Minority of Children With Atopic Eczema Develop Asthma
NEW YORK (Reuters Health) Oct 12 - Contrary to common belief, only a minority of infants and young children with atopic eczema go on to develop asthma, according to a report in the September Journal of Allergy and Clinical Immunology.
Eczema and asthma are complex disorders brought about by an interaction of numerous genetic and environmental factors, only few of which are known, Dr. Paul L. P. Brand from Princess Amalia Children's Clinic, Zwolle in the Netherlands told Reuters Health. A simple linear progression from eczema to asthma is "an oversimplification," he added.
Dr. Brand and colleagues conducted a systematic review to assess the risk of developing asthma in children with atopic eczema during the first 4 years of life. They examined 13 prospective cohort studies.
In four birth cohort studies, atopic eczema was associated with a statistically insignificant 2.14-fold increase in the risk of developing asthma, the authors report.
In nine eczema cohort studies, the weighted prevalence of asthma at follow-up was 29.5% for the mixed group of inpatients and outpatients.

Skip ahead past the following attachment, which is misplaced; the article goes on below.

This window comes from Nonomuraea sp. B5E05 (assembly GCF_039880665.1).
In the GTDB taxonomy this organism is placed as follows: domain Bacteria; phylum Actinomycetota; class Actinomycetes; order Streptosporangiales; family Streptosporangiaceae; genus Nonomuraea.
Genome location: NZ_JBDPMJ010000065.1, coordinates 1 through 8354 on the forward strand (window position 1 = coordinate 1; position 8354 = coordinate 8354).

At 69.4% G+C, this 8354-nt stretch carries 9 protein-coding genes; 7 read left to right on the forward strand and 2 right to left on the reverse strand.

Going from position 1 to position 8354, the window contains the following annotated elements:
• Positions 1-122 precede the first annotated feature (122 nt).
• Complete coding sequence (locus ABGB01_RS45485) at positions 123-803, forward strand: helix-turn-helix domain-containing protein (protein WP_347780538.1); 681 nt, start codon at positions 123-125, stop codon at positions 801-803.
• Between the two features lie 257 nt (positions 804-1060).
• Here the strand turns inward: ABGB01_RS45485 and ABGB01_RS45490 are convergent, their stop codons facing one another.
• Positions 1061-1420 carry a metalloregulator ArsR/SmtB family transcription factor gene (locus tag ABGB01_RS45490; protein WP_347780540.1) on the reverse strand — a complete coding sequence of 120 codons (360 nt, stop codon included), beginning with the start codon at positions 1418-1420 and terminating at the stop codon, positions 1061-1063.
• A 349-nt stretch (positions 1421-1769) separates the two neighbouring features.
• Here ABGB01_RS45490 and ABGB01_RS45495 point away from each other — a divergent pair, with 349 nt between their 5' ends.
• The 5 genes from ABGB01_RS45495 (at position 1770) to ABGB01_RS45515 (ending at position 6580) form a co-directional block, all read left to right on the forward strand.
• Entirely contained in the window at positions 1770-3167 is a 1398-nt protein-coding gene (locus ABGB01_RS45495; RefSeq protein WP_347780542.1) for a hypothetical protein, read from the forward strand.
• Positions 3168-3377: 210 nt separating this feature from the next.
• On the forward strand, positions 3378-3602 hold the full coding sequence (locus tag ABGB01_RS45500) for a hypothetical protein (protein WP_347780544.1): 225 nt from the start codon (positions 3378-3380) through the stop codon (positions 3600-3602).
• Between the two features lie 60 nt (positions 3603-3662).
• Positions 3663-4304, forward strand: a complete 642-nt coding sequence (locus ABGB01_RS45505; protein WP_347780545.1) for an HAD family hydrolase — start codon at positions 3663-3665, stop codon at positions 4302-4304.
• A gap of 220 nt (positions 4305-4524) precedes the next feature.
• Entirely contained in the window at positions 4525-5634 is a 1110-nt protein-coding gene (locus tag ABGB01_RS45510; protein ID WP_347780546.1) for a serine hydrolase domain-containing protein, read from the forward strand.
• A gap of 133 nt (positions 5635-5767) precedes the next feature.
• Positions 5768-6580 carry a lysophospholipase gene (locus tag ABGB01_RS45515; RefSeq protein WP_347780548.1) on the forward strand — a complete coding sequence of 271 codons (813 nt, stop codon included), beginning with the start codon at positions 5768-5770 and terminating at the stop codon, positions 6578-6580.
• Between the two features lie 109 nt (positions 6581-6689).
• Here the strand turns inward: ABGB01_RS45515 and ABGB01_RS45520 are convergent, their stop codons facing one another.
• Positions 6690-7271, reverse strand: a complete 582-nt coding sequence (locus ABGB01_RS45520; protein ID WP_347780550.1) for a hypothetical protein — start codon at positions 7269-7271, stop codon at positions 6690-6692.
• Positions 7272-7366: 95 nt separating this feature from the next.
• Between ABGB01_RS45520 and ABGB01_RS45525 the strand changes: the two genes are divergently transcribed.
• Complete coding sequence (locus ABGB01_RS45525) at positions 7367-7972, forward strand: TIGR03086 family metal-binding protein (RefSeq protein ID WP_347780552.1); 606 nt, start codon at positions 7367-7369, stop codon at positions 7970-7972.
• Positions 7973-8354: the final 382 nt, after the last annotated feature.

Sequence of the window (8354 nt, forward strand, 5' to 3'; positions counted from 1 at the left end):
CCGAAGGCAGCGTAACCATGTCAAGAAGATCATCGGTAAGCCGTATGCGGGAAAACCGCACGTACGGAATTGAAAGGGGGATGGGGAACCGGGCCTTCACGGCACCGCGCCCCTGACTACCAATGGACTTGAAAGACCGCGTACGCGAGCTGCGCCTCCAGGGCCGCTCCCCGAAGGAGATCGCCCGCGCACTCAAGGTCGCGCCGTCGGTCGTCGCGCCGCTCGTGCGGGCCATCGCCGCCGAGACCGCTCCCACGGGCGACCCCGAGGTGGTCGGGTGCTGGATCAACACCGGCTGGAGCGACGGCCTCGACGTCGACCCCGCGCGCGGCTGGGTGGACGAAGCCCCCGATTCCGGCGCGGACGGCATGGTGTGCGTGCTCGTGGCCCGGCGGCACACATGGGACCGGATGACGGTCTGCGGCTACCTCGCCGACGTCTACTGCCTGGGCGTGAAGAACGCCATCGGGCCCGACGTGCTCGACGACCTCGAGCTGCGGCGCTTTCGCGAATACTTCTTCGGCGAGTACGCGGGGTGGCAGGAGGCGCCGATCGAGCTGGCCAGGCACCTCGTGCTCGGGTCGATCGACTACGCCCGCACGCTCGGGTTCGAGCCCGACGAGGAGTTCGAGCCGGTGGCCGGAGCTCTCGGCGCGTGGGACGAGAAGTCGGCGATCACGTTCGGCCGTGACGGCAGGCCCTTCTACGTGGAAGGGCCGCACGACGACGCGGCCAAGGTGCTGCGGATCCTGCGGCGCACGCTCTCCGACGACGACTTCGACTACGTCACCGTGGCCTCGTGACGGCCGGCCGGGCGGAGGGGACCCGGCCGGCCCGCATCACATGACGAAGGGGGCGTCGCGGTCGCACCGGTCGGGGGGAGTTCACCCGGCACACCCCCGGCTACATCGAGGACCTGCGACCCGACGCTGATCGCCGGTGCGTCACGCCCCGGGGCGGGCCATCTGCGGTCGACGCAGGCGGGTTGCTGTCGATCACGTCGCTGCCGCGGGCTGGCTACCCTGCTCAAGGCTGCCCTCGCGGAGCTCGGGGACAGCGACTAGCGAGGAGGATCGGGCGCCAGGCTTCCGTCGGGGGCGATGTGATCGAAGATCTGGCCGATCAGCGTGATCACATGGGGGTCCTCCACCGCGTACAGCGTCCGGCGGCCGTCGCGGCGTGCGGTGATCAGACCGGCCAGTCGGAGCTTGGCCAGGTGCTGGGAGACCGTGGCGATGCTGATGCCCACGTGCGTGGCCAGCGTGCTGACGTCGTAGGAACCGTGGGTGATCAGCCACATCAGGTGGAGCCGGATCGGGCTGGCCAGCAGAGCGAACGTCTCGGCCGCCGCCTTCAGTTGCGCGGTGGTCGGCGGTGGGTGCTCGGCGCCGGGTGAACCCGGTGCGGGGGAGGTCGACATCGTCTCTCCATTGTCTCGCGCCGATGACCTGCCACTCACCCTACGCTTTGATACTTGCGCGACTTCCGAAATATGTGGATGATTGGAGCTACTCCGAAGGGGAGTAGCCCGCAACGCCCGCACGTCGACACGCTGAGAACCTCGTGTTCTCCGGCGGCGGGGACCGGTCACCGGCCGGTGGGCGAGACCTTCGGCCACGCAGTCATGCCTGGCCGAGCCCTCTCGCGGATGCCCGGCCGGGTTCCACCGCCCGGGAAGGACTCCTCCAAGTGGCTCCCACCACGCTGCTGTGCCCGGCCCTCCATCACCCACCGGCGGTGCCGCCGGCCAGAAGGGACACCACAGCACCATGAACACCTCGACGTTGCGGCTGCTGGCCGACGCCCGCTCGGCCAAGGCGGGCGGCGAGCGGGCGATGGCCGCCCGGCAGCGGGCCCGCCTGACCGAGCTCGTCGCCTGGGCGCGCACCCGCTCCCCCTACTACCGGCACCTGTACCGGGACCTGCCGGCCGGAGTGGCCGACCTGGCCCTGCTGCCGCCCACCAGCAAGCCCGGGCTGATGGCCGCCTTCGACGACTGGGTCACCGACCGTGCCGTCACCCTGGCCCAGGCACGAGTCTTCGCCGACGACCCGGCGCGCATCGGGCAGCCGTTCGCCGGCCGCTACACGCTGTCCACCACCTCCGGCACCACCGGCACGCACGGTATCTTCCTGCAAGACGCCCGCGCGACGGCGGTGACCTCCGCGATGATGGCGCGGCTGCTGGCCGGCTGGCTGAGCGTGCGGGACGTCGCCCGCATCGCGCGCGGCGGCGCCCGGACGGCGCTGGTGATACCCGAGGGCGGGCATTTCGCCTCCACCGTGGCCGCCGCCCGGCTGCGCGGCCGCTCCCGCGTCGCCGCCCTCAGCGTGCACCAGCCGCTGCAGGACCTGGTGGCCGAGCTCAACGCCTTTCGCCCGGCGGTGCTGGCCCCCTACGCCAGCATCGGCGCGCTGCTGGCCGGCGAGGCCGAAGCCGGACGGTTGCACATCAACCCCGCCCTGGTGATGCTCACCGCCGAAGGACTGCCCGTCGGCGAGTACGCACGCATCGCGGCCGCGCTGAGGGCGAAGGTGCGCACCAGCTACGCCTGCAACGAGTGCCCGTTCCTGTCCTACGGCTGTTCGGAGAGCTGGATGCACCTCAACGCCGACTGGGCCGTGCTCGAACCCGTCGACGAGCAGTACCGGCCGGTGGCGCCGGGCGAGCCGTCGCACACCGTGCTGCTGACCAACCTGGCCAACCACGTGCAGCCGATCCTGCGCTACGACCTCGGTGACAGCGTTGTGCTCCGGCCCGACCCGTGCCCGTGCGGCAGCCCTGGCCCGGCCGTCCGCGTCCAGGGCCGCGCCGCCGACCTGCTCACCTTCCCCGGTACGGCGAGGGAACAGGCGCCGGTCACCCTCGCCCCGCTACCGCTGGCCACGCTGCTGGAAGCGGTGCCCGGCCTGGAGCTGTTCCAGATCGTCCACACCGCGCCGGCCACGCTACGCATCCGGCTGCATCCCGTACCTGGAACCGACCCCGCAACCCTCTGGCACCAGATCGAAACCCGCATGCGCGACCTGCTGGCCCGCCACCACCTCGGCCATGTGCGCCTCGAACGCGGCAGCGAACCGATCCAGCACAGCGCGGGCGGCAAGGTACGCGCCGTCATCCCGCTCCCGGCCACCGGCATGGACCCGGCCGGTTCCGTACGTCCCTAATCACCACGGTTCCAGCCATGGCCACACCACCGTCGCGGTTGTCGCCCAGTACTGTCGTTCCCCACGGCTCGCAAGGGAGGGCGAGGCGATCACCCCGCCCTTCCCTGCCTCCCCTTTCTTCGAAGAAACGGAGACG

These estimates "are considerably lower than the risk estimates provided in many review articles and medical textbooks," the investigators say. "Our systematic review shows that on average, only 1 in 3 young children with atopic eczema develops asthma at the age of 6 years or older."
"The relationship between asthma and atopic eczema seems complex, and both genetic and clinical findings suggest that it is not one of simple progression of atopic eczema into asthma as popularly described in the atopic march concept," the researchers conclude.
Dr. Brand added that his group is "discussing the possibilities of conducting a large cohort study following up children with eczema until adult age."
J Allergy Clin Immunol 2007;120:565-569.